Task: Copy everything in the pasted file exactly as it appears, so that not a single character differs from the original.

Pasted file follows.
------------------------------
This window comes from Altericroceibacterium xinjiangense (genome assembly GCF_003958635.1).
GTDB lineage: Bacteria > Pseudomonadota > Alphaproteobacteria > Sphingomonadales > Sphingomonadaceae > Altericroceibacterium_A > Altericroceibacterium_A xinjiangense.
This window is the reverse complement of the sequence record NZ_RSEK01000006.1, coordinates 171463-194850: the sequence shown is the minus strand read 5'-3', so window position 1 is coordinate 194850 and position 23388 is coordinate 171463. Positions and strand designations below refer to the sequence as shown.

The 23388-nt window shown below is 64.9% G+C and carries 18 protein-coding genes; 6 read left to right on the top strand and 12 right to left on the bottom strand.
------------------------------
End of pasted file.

This window comes from Altericroceibacterium xinjiangense (genome assembly GCF_003958635.1).
GTDB lineage: Bacteria > Pseudomonadota > Alphaproteobacteria > Sphingomonadales > Sphingomonadaceae > Altericroceibacterium_A > Altericroceibacterium_A xinjiangense.
This window is the reverse complement of the sequence record NZ_RSEK01000006.1, coordinates 171463-194850: the sequence shown is the minus strand read 5'-3', so window position 1 is coordinate 194850 and position 23388 is coordinate 171463. Positions and strand designations below refer to the sequence as shown.

The 23388-nt window shown below is 64.9% G+C and carries 18 protein-coding genes; 6 read left to right on the top strand and 12 right to left on the bottom strand.